It came tantalizingly close to being a miracle but in the end, Team USA came up, in the heartbreaking words of MVP goaltender Ryan Miller, "just one shot short" in men's hockey final in the Vancouver Winter Olympics.
Ryan kept the Americans in contention throughout the game with his unbelievable saves. When America equalized 2-2 with only 24.4 seconds remaining in regulation time, a miracle beckoned. But it was not to be. Sidney Crosby found a way to beat Miller in sudden-death overtime, redeeming himself and an entire nation that lives and dies by hockey.
Perhaps it was fitting that the game should end this way but what Team USA accomplished is nothing short of miraculous. From now onwards, USA will be considered a legitimate contender for the gold. Ryan Miller, Patrick Kane and others have shown the way and there is no stopping the American momentum. There maybe setbacks on the way to the summit (just ask Canada) but eventually America will get there and remain there before another upstart nation climbs its way to the top.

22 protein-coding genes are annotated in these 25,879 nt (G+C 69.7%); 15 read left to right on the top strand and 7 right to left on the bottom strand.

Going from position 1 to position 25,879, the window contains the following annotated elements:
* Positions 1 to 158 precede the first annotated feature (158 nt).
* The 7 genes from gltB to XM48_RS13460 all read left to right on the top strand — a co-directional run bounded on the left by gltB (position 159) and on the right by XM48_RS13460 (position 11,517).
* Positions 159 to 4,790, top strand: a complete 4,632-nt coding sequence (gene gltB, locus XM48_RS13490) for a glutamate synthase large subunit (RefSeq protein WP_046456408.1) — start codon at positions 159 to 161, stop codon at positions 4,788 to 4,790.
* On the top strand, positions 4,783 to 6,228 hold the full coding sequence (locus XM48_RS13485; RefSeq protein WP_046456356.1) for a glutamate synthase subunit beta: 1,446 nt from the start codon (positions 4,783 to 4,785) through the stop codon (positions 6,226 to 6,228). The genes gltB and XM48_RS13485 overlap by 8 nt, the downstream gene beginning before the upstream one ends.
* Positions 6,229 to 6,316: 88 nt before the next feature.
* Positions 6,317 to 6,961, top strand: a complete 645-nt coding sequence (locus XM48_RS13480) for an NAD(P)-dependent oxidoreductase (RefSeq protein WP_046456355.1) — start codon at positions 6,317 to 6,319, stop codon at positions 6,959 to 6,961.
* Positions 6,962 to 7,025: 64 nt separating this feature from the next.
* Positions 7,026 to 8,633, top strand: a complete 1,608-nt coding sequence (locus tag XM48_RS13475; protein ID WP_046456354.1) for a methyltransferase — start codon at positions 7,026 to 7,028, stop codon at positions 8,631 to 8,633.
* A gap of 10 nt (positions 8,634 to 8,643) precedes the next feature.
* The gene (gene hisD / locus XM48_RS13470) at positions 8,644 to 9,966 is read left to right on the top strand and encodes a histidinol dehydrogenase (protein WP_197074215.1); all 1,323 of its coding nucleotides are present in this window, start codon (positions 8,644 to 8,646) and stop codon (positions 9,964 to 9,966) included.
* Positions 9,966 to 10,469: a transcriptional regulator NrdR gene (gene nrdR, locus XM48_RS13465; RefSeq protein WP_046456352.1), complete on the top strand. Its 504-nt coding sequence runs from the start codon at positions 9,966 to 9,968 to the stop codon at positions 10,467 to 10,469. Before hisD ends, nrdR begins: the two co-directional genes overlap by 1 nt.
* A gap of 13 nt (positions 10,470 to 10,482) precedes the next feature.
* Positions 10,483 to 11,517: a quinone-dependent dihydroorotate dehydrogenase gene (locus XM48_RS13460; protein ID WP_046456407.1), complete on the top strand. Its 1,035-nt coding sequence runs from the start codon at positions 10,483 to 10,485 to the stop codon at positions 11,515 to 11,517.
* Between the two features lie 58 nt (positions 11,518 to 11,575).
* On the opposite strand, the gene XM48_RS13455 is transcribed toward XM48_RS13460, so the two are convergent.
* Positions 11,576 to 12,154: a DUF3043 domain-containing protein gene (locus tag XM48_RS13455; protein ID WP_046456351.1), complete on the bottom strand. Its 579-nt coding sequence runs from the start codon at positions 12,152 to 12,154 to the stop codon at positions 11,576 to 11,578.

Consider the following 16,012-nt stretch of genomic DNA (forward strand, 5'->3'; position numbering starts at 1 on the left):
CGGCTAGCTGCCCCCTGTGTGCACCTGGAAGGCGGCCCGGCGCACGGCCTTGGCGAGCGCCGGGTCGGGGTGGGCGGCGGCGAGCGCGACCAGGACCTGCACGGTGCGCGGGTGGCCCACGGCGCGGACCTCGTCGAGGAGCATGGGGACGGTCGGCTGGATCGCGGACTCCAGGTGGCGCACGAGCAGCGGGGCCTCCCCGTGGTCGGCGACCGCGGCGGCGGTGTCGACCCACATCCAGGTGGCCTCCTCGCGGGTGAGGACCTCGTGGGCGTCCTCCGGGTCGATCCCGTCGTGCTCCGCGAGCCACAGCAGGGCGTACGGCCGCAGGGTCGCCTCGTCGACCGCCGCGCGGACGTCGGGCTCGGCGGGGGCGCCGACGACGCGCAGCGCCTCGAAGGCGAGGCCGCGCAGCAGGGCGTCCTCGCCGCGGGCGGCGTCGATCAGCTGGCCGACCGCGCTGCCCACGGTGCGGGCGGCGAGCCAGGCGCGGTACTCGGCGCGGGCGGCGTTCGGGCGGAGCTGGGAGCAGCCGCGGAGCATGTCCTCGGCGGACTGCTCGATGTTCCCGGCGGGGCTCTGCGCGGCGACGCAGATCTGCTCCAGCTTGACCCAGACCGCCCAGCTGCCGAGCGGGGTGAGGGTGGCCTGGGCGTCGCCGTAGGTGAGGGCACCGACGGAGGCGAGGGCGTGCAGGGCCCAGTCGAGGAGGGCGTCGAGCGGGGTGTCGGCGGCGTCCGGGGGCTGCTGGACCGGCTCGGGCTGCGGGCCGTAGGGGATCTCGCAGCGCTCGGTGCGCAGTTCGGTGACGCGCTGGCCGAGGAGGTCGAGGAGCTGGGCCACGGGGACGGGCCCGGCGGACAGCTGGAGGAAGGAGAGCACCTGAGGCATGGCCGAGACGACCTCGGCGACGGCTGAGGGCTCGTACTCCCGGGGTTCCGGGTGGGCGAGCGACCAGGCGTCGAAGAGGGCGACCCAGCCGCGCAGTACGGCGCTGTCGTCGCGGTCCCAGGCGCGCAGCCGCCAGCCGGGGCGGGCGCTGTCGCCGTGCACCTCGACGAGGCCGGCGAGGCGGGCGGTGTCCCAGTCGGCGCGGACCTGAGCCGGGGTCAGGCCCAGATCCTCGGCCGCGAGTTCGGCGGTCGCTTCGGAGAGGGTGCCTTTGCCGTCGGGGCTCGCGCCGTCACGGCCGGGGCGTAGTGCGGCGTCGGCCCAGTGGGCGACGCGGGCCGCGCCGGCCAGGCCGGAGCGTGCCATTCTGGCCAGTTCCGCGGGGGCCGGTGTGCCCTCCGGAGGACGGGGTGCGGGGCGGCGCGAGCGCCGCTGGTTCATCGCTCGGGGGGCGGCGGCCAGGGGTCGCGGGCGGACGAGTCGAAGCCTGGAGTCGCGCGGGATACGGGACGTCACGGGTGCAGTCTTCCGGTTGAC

The curtain comes down on the Vancouver 2010 Winter Olympics tonight. For Canada with the largest haul of gold medals (14), it was a spectacular success. The USA won the most medals ever in any Winter Games (37). It began in tragedy but the euphoria of Olympics soon took over. We saw grace and unfortunately, lack of it as well. The artistry, the persistence, the redemption, the inexplicable blunders and the unexpected victories, the relentless drive, the shattered records and the humble heroes (there were a few) - this is what Olympics is about and we got more than what we had any right to expect.
But I am glad the Winter Olympics is over. For 16 days I absorbed more TV than I did in the the last 16 months. The tube will be silent until July when the World Cup Soccer begins in South Africa. But that requires another mindset, another set of loyalties. Go Brazil!